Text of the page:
With earthquake-tsunami-volcano outbreaks in Indonesia and the Federal Reserve planning on another round of quantitative easing, it’s hardly surprising that the Big Lychee turns its collective attention to the breeding habits of the city’s effortlessly wealthy property tycoons.
Beefy Chinese Estates boss Joseph Lau and scrawny, pouting former Miss Hong Kong winners and look-alikes have a curious affinity for each other. Lau seems to have bedded an endless array of the common-looking minxes, who seem to have no problem with the hefty Boeing 787-owning magnate touching them. It is all too soon after breakfast to think about in detail. (Is it the hunk’s turtleneck sweaters that drive them wild?)
His number-one girlfriend, former Miss HK semi-finalist (if memory serves) Yvonne Lui, has a daughter by him from around eight years back. Domestic bliss was shattered two years ago when his secretary Chan Ho-wan became pregnant and moved into a (then) HK$60 million apartment. Everyone assumed that her condition was Lau’s doing. Yvonee hit back with a public pronouncement that this was not so. Joseph silenced her by cancelling her credit cards. Casino king Stanley Ho started blabbing about how Lau claimed responsibility for the kid. It was all very exciting.
Needless to say, the initial public offering of AIA, the Asian arm of bailed-out US insurance mammoth AIG, now comes into the picture. According to Bloomberg, each of these ladies has applied for HK$5.6 billion worth of the shares, which start trading tomorrow. This adds up to a bigger stake in the IPO than Kuwait is reported to be picking up, but as retail investors they will only get some 9% of their subscription – a frustration many Hongkongers who like to get in on newly floated companies can relate to. The Standard, foreseeing a quick HK$50 million profit per floozy, passes on gossip that it could be a gift from Lau to his lovers (‘Say it with shares’) or “an investment for his children’s education.” We all know how school fees go up and up all the time.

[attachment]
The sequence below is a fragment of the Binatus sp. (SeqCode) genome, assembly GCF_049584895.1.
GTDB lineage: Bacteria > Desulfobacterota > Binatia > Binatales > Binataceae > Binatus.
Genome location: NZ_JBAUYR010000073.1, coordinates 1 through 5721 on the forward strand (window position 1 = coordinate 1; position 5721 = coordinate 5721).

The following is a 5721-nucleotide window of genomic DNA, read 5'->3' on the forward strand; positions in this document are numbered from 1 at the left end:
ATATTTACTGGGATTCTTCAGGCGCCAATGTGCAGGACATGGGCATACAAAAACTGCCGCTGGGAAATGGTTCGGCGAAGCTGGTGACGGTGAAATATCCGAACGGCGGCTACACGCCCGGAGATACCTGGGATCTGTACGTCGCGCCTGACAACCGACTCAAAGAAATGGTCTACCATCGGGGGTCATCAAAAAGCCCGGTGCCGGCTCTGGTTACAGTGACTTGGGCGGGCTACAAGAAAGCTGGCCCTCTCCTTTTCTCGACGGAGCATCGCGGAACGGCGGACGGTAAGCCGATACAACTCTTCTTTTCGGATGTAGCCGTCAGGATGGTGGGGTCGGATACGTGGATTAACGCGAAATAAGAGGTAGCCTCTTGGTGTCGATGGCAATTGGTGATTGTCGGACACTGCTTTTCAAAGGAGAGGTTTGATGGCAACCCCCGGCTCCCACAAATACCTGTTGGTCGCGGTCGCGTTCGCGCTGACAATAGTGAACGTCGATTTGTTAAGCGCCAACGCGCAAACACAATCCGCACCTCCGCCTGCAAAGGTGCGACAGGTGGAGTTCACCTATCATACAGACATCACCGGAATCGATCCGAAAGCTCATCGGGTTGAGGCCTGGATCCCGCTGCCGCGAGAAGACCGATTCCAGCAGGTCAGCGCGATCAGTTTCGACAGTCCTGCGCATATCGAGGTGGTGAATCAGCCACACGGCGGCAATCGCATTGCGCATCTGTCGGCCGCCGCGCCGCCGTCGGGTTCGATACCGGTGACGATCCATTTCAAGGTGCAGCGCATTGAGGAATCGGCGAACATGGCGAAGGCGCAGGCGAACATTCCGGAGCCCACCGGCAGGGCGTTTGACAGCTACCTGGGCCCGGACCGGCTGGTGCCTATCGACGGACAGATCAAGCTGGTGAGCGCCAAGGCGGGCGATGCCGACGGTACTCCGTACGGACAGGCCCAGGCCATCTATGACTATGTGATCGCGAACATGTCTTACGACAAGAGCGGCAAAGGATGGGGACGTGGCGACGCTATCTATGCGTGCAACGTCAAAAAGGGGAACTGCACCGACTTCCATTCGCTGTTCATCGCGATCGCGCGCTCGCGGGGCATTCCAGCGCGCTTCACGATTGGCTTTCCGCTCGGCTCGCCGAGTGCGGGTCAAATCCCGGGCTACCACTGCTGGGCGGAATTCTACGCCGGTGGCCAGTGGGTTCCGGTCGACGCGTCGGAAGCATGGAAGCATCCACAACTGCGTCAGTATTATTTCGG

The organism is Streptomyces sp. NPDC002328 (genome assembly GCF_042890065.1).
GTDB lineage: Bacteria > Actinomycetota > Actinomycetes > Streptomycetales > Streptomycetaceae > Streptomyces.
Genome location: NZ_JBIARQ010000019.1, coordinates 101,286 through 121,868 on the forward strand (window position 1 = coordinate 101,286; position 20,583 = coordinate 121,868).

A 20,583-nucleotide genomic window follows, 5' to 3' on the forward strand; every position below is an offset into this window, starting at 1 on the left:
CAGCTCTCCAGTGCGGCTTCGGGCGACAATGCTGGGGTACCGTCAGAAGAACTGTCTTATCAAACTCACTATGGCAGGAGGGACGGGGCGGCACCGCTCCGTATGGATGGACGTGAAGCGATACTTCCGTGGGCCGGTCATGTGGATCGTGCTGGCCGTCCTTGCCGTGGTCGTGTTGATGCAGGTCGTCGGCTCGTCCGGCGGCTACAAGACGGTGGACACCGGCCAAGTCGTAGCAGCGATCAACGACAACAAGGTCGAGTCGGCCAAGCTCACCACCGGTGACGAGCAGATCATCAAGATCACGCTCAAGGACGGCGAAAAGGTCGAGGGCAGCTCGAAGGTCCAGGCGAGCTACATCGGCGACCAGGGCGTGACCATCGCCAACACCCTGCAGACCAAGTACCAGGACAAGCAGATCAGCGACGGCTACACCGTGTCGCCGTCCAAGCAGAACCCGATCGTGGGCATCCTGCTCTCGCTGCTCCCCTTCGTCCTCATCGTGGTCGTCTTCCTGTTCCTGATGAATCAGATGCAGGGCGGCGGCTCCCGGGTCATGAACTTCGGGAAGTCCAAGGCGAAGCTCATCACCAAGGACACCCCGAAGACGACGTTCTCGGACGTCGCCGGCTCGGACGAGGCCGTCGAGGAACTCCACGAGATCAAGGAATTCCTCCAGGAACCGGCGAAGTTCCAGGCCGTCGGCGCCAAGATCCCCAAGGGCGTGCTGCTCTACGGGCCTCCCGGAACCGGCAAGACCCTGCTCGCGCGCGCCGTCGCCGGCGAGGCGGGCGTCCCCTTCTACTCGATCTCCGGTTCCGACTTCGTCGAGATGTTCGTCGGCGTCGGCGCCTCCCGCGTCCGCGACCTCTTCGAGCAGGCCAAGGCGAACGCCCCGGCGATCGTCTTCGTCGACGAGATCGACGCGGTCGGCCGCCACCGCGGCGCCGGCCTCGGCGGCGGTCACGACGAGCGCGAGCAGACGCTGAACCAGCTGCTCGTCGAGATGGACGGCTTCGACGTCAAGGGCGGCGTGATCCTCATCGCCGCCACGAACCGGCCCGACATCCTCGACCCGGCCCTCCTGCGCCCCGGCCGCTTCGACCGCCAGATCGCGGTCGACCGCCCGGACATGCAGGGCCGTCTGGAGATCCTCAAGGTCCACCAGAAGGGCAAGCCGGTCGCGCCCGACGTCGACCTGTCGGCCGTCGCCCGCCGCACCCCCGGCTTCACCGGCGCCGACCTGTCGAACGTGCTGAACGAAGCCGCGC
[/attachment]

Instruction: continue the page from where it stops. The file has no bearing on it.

While we are absorbing this, we turn the page of the Standard to find a follow-up to yesterday’s story about Henderson Land boss Lee Shau-kee’s three new-born grandchildren. To summarize, for those with delicate stomachs…
The property tycoon’s number-two son Martin is married and has two daughters. Number-one son Peter, 47, is – very intelligently, in my opinion – not married. Lee senior, age 82, thus has no male heirs to pass on his DNA for the benefit of the human race or worship him when he departs for the next world. Filial duty calls.
I have always thought that being rich is not about having money or things, but having choices. And here is a classic example. Peter, it seems paid a woman somewhere (supposedly the US) to have three kids for him. Presumably, the surrogate mother’s eggs as well as womb were included in the deal, though I suppose it is possible that the eggs were acquired from a third party (or may be a fourth and fifth – the infants look quite different to my eyes, by babies’ usually indistinguishable standards).
The key thing, yesterday’s article says, is that “Peter Lee knew his father wanted to have a grandson but, as a devout Buddhist, the younger Lee wants to find the right girl rather than rush into marriage … [and he] decided to have three in one go and made it specific that he wanted boys.”
So he now has three motherless children on his hands. In order to assuage public misgivings, Peter is now telling reporters about how he is studying child psychology, bathing/feeding/changing diapers, and how it “feels so special to cuddle the babies.” And, he could add – as 7 million breakfasts struggle to stay down – thinking up what story to tell the little ones when they grow and want to know who their mummy is/was. Maybe they’ll have one in their next life. Still, full marks to Buddhism for pragmatism: I’m sure Roman Catholics, for example, would insist on finding something to get sniffy about here.
It doesn’t say how many AIA IPO shares the triplets have applied for.